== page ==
When did you realize that your parents were not perfect? That they did not have all the answers? Or, instead of parents, a trusted relative, caregiver, teacher...? I don't have a specific memory of my disillusionment about my parents, but one small one with my sister. I caught her in a lie, really a very small one about who left the TV on, I think, but I remember my incredulity. As a younger sister, I did the traditional "looking up" to my sister. I wanted to be like her -- hell, I wanted to be her for a long time. But I remember stopping -- literally stopping on the stairs in my house -- and thinking, Wow. She's lying. She's not perfect.

I lived a lot of my life believing in the fairy tale that people were honest, and did their best, and that their best was usually right. I took a lot on face value, and continued to be surprised and hurt (and I cringe at this naivete) at others' deception, lies and fallibility into my 20s. Yes, I was the one in the rose colored glasses. If I were the type to put bumper stickers on my car, I would have had one that said "it's all good." Or, "everything's gonna be all right." Even if people screwed up, certainly everyone meant well, right?

One of the biggest lessons for me in my 20s was that *everyone* is fucked up in his or her own way, and that some people are better at hiding or disguising it than others. The idea that everyone had their issues, and I was not the only one lacking in confidence or direction or excellent credit was HUGE for me. I wasn't the only freak.

It was in my 20's, the latter half, that I really started to come into my own, "blossom" as several family members -- and my husband-to-be observed. (If you've never read the children's book "Leo the Late Bloomer," do. So sweet. Makes me cry every time.)

It was around 30 that reality started to really hit. I took a job with a just before the bubble burst. The job sucked, the guy I had worked with at a previous job, who recruited me, treated me like shit and essentially lied to me. Then my mother was diagnosed with aggressive, fatal ovarian cancer. She was sick the whole summer of my 30th birthday, but didn't know it. The doctors thought she had a UTI for two months. And she didn't push, just thought she felt crappy. Ultrasound at her annual showed a huge mass on her ovary. She got surgery, she got chemo at one of the premier cancer centers in the country. Didn't matter. Didn't work. The head of gynecologic oncology at this cancer center essentially washed his hands of her, and she died a couple of weeks later, 5 days after starting hospice. 9:15am, May 4, 2001. Hospice screwed up, in several ways and didn't stay with us while she was dying. The nurse gave us crappy advice, and then left.

I remember driving around Boston, on some errand during the time my mother was sick and seeing a car with a bumper sticker that said "it's all good." And I thought, Fuck You. No it's not. And I realized I had changed.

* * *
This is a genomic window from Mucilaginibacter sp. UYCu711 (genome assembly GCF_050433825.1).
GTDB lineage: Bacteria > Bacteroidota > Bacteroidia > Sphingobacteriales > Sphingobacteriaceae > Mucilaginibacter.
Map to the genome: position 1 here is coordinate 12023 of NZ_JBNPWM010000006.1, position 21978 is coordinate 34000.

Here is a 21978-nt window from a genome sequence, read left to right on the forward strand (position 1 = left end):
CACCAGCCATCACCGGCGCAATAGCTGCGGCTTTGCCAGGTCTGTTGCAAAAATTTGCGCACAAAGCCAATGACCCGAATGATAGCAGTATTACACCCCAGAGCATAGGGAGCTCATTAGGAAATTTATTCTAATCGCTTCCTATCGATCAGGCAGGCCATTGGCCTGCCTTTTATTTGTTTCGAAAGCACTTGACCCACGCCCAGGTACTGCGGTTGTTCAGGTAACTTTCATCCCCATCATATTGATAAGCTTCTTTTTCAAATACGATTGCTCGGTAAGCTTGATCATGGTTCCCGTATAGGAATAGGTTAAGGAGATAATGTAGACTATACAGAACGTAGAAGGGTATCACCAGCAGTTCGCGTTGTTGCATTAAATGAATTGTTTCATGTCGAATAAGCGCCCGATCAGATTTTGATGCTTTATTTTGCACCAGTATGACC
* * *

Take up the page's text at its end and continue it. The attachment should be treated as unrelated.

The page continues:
My sucky employer continued to be sucky. I left, they said I owed them 2 days of pay (about $300) because of all the time I took off while my mom was sick (she was still alive at this point). Then after she died, my new employer gave me 2 months to be sad, and then said I really should be doing better by now.

Then it was September 11. In Boston. My dad had worked in the World Trade Center and across the street before he retired a couple of years earlier. He still had friends there. My aunt and uncle lived uptown. More loss, more pain.

I left that job, too, and found myself, and got married and found myself some more... We moved to the mid-west for grad school. My idea of reality, of people's "goodness" or fallibility broadened.

I could list 5 experiences off the top of my head that opened my eyes about the fallibility of modern medicine, just since 2001. trying to get pg, trying to stay pg, trying to be healthy and pg, trying to figure out how to save my boys, JK's dad's treatment, K's regional cardiac treatment vs his NYC treatment. Hell, even the vet here is responsible for 2 months of my dearly departed cat's suffering.

In all this, I've railed at people to advocate for themselves, and ask questions and push doctors. Advice easier given than applied. I look back at so many experiences and say, "why didn't I ask? why didn't I push?" And then, I think, "Why didn't the doctors?"

In this day and age of technology and shrinking worlds and specialization, I think medicine (at least for me) still is one of those fields I desperately want to believe in. Science. People expertly trained, people we can trust to take care of us. Whom we don't have to constantly question or push. People who are supposed to treat us with respect and who will work hard to make sure we get the very best individual treatment, who will be careful in noting important information. Who will be proactive in our care. People who will advocate for us based on their expertise.

Do you know how many people said to us, "if only we had a crystal ball"? Crystal ball?? Are you fucking kidding me??

I guess, in a way, I want to trust doctors like a child should be able to trust his or her parent, to keep us safe, and do what's best for us. Maybe this is the last frontier in growing up. No one has answers. People generally do their best, despite their own imperfections and neuroses. I have to depend on myself to guard against those imperfections and neuroses to take care of myself and mine. There are very few safe spaces in the world, as a grown up. Figuring out those spaces, and trusting in them is possibly one of the biggest lessons of this period in my life.

It occurs to me that the womb should be one of those spaces, too. Wish I could have provided that for my sons. One of these days I'll forgive myself for that, I hope, just as I forgave my own parents for not being perfect.

Thursday, April 10, 2008